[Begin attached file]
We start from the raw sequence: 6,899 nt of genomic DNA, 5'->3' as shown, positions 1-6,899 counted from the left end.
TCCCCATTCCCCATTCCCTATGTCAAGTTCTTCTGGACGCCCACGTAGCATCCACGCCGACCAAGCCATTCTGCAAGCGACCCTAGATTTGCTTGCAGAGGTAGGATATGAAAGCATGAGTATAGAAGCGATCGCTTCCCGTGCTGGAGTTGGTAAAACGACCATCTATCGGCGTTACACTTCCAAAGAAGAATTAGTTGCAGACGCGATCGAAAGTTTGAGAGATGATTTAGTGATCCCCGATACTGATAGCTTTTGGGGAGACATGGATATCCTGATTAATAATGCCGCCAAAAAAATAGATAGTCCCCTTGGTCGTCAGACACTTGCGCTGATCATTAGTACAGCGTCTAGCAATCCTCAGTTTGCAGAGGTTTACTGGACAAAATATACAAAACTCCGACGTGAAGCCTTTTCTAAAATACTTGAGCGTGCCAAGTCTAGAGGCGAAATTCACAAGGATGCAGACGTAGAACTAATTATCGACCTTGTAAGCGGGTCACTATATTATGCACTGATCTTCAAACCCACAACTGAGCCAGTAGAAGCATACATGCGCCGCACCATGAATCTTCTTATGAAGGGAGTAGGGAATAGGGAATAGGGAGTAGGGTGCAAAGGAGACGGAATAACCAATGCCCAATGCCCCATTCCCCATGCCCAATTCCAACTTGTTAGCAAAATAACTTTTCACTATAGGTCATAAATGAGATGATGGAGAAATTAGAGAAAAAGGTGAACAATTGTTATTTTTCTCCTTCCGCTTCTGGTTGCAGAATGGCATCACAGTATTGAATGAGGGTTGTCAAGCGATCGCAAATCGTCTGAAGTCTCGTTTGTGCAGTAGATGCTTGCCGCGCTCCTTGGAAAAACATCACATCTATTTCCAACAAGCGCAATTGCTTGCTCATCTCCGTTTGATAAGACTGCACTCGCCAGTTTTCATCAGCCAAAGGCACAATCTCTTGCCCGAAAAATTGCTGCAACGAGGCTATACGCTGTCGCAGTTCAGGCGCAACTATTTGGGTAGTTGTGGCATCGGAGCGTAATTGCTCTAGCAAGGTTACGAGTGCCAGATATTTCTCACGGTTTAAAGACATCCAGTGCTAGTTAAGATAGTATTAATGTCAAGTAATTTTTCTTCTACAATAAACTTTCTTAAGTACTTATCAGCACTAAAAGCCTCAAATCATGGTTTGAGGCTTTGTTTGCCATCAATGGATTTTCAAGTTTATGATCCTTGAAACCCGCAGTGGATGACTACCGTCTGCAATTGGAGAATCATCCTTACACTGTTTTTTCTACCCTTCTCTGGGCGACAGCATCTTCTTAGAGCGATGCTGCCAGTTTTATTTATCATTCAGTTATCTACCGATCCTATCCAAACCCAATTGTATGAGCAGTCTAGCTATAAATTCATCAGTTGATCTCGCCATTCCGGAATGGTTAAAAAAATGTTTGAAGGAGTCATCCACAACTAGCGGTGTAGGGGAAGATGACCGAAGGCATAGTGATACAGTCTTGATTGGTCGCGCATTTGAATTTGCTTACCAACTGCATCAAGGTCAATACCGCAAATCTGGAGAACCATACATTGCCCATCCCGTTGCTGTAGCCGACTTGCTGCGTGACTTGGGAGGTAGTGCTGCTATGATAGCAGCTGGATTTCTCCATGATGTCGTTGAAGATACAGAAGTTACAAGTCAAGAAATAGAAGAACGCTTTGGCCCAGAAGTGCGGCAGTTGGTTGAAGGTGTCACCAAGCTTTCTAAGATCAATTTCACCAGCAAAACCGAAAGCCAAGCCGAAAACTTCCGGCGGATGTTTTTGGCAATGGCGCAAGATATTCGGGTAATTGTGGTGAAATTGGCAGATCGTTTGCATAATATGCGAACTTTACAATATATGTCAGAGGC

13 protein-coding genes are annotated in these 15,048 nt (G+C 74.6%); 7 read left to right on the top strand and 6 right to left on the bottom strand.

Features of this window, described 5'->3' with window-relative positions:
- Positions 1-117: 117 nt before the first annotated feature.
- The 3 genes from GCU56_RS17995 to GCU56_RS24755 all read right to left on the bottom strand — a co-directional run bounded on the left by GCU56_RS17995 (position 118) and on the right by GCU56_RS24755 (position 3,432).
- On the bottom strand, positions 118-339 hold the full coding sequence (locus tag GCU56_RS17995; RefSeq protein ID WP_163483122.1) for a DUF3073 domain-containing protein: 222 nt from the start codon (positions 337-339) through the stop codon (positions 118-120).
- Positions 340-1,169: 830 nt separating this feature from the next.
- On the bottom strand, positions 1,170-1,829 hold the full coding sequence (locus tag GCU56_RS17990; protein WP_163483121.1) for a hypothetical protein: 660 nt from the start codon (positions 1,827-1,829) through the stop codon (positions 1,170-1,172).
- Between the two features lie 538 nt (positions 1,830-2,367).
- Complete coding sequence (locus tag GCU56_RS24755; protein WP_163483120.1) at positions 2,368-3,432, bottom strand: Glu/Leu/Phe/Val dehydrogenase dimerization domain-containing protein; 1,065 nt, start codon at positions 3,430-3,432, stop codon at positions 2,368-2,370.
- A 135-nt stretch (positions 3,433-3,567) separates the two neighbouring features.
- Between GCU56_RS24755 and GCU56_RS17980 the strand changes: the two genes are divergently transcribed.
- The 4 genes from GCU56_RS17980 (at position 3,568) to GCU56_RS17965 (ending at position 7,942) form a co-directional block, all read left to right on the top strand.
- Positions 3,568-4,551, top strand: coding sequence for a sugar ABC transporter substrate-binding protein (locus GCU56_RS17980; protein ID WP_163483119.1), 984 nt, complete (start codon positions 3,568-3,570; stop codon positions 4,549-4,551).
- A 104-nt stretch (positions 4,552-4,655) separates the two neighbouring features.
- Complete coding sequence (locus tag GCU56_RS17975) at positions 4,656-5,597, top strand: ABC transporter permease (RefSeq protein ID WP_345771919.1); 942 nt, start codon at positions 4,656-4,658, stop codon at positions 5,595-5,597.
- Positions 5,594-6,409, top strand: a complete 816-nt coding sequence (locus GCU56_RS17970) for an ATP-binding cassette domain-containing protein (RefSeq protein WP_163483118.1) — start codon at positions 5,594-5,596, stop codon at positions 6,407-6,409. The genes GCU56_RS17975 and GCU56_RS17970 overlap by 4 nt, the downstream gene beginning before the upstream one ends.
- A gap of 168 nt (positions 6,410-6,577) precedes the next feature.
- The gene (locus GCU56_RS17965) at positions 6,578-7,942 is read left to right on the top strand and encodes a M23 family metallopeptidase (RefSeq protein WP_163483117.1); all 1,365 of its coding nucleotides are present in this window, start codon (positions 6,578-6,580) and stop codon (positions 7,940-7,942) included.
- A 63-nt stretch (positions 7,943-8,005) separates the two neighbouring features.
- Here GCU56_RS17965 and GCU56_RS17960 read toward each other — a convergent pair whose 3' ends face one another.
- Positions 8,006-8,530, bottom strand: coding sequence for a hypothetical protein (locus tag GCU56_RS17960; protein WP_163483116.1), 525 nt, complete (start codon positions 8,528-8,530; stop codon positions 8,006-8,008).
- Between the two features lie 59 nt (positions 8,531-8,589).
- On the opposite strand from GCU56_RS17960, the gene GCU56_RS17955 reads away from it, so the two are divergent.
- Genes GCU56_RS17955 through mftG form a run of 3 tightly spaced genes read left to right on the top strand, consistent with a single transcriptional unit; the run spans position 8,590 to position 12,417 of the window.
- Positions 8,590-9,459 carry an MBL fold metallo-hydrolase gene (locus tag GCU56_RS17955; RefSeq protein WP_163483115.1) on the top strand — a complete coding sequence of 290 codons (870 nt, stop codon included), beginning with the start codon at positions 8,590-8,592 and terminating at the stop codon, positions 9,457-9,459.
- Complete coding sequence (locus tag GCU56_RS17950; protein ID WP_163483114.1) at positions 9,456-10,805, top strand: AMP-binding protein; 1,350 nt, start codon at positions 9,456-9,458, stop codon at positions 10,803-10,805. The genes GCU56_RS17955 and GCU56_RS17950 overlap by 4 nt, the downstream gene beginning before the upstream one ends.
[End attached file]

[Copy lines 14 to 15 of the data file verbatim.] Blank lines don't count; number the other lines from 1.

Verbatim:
- The 4 genes from GCU56_RS17980 (at position 3,568) to GCU56_RS17965 (ending at position 7,942) form a co-directional block, all read left to right on the top strand.
- Positions 3,568-4,551, top strand: coding sequence for a sugar ABC transporter substrate-binding protein (locus GCU56_RS17980; protein ID WP_163483119.1), 984 nt, complete (start codon positions 3,568-3,570; stop codon positions 4,549-4,551).